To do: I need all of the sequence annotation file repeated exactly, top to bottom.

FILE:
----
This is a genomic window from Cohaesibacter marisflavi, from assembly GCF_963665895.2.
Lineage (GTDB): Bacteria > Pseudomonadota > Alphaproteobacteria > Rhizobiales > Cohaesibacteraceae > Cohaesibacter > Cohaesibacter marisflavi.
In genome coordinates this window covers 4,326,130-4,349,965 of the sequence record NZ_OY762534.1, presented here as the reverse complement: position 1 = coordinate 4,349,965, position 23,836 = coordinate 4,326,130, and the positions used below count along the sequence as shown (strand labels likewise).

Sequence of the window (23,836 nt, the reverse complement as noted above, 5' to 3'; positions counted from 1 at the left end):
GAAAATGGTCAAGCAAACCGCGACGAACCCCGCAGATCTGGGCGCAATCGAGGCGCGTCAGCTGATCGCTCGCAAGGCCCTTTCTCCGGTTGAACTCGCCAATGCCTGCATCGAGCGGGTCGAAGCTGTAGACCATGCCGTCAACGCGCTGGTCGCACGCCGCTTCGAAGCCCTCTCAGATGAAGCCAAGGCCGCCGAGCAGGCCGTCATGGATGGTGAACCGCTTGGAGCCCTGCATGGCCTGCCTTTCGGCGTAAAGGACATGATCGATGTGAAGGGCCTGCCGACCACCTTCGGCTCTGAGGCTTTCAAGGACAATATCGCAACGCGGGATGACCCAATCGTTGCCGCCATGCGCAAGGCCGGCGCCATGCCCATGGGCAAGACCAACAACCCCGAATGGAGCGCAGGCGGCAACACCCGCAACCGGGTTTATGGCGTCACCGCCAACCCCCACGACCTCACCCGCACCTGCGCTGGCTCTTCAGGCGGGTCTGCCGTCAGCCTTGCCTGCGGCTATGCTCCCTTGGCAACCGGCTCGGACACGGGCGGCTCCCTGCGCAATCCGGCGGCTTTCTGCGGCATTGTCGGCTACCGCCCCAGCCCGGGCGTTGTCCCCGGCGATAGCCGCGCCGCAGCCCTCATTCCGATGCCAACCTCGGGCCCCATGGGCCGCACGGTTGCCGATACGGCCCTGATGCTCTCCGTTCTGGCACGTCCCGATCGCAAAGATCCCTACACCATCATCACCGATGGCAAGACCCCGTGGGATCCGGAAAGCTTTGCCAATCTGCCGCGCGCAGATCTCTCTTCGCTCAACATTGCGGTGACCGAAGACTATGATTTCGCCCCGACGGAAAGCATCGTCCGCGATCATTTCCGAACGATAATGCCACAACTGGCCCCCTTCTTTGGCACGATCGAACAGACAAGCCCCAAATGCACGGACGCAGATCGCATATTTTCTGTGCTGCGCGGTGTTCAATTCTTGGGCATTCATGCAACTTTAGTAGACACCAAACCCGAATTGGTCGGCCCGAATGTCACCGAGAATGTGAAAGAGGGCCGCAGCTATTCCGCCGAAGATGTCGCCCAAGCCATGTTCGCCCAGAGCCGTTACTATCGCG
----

This is a genomic window from Cohaesibacter marisflavi, from assembly GCF_963665895.2.
Lineage (GTDB): Bacteria > Pseudomonadota > Alphaproteobacteria > Rhizobiales > Cohaesibacteraceae > Cohaesibacter > Cohaesibacter marisflavi.
In genome coordinates this window covers 4,326,130-4,349,965 of the sequence record NZ_OY762534.1, presented here as the reverse complement: position 1 = coordinate 4,349,965, position 23,836 = coordinate 4,326,130, and the positions used below count along the sequence as shown (strand labels likewise).

Sequence of the window (23,836 nt, the reverse complement as noted above, 5' to 3'; positions counted from 1 at the left end):
GAAAATGGTCAAGCAAACCGCGACGAACCCCGCAGATCTGGGCGCAATCGAGGCGCGTCAGCTGATCGCTCGCAAGGCCCTTTCTCCGGTTGAACTCGCCAATGCCTGCATCGAGCGGGTCGAAGCTGTAGACCATGCCGTCAACGCGCTGGTCGCACGCCGCTTCGAAGCCCTCTCAGATGAAGCCAAGGCCGCCGAGCAGGCCGTCATGGATGGTGAACCGCTTGGAGCCCTGCATGGCCTGCCTTTCGGCGTAAAGGACATGATCGATGTGAAGGGCCTGCCGACCACCTTCGGCTCTGAGGCTTTCAAGGACAATATCGCAACGCGGGATGACCCAATCGTTGCCGCCATGCGCAAGGCCGGCGCCATGCCCATGGGCAAGACCAACAACCCCGAATGGAGCGCAGGCGGCAACACCCGCAACCGGGTTTATGGCGTCACCGCCAACCCCCACGACCTCACCCGCACCTGCGCTGGCTCTTCAGGCGGGTCTGCCGTCAGCCTTGCCTGCGGCTATGCTCCCTTGGCAACCGGCTCGGACACGGGCGGCTCCCTGCGCAATCCGGCGGCTTTCTGCGGCATTGTCGGCTACCGCCCCAGCCCGGGCGTTGTCCCCGGCGATAGCCGCGCCGCAGCCCTCATTCCGATGCCAACCTCGGGCCCCATGGGCCGCACGGTTGCCGATACGGCCCTGATGCTCTCCGTTCTGGCACGTCCCGATCGCAAAGATCCCTACACCATCATCACCGATGGCAAGACCCCGTGGGATCCGGAAAGCTTTGCCAATCTGCCGCGCGCAGATCTCTCTTCGCTCAACATTGCGGTGACCGAAGACTATGATTTCGCCCCGACGGAAAGCATCGTCCGCGATCATTTCCGAACGATAATGCCACAACTGGCCCCCTTCTTTGGCACGATCGAACAGACAAGCCCCAAATGCACGGACGCAGATCGCATATTTTCTGTGCTGCGCGGTGTTCAATTCTTGGGCATTCATGCAACTTTAGTAGACACCAAACCCGAATTGGTCGGCCCGAATGTCACCGAGAATGTGAAAGAGGGCCGCAGCTATTCCGCCGAAGATGTCGCCCAAGCCATGTTCGCCCAGAGCCGTTACTATCGCG